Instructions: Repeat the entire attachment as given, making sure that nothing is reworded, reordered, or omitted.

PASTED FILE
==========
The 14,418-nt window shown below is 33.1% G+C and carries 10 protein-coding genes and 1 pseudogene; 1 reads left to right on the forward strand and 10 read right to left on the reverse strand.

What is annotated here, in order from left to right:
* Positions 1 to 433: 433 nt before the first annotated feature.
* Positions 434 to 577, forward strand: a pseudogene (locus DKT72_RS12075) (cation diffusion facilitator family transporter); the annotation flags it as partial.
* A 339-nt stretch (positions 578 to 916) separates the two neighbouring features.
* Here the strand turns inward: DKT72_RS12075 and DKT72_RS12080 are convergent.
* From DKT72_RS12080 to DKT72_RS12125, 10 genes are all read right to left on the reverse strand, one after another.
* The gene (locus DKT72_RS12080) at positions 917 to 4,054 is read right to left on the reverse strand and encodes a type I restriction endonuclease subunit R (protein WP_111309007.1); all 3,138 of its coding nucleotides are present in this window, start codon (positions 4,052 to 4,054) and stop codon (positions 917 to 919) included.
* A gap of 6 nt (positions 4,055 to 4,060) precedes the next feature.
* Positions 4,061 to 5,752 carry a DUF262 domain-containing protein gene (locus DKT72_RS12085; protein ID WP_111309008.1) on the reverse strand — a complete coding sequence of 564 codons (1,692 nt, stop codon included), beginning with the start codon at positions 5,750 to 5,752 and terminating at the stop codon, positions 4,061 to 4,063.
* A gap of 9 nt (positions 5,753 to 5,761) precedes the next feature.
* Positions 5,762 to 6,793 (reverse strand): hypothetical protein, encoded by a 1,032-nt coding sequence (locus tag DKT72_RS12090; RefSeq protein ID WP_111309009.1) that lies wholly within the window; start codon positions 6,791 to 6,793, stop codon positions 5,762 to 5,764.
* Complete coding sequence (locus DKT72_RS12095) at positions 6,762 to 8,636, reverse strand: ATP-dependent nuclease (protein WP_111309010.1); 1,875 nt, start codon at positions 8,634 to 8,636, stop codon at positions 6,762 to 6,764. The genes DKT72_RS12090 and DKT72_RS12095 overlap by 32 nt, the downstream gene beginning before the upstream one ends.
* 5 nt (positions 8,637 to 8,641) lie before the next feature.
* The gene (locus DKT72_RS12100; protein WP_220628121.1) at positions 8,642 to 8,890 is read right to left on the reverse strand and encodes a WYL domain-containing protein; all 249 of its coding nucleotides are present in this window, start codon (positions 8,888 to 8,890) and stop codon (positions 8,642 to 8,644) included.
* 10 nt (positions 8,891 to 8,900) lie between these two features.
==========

The 14,418-nt window shown below is 33.1% G+C and carries 10 protein-coding genes and 1 pseudogene; 1 reads left to right on the forward strand and 10 read right to left on the reverse strand.

What is annotated here, in order from left to right:
* Positions 1 to 433: 433 nt before the first annotated feature.
* Positions 434 to 577, forward strand: a pseudogene (locus DKT72_RS12075) (cation diffusion facilitator family transporter); the annotation flags it as partial.
* A 339-nt stretch (positions 578 to 916) separates the two neighbouring features.
* Here the strand turns inward: DKT72_RS12075 and DKT72_RS12080 are convergent.
* From DKT72_RS12080 to DKT72_RS12125, 10 genes are all read right to left on the reverse strand, one after another.
* The gene (locus DKT72_RS12080) at positions 917 to 4,054 is read right to left on the reverse strand and encodes a type I restriction endonuclease subunit R (protein WP_111309007.1); all 3,138 of its coding nucleotides are present in this window, start codon (positions 4,052 to 4,054) and stop codon (positions 917 to 919) included.
* A gap of 6 nt (positions 4,055 to 4,060) precedes the next feature.
* Positions 4,061 to 5,752 carry a DUF262 domain-containing protein gene (locus DKT72_RS12085; protein ID WP_111309008.1) on the reverse strand — a complete coding sequence of 564 codons (1,692 nt, stop codon included), beginning with the start codon at positions 5,750 to 5,752 and terminating at the stop codon, positions 4,061 to 4,063.
* A gap of 9 nt (positions 5,753 to 5,761) precedes the next feature.
* Positions 5,762 to 6,793 (reverse strand): hypothetical protein, encoded by a 1,032-nt coding sequence (locus tag DKT72_RS12090; RefSeq protein ID WP_111309009.1) that lies wholly within the window; start codon positions 6,791 to 6,793, stop codon positions 5,762 to 5,764.
* Complete coding sequence (locus DKT72_RS12095) at positions 6,762 to 8,636, reverse strand: ATP-dependent nuclease (protein WP_111309010.1); 1,875 nt, start codon at positions 8,634 to 8,636, stop codon at positions 6,762 to 6,764. The genes DKT72_RS12090 and DKT72_RS12095 overlap by 32 nt, the downstream gene beginning before the upstream one ends.
* 5 nt (positions 8,637 to 8,641) lie before the next feature.
* The gene (locus DKT72_RS12100; protein WP_220628121.1) at positions 8,642 to 8,890 is read right to left on the reverse strand and encodes a WYL domain-containing protein; all 249 of its coding nucleotides are present in this window, start codon (positions 8,888 to 8,890) and stop codon (positions 8,642 to 8,644) included.
* 10 nt (positions 8,891 to 8,900) lie between these two features.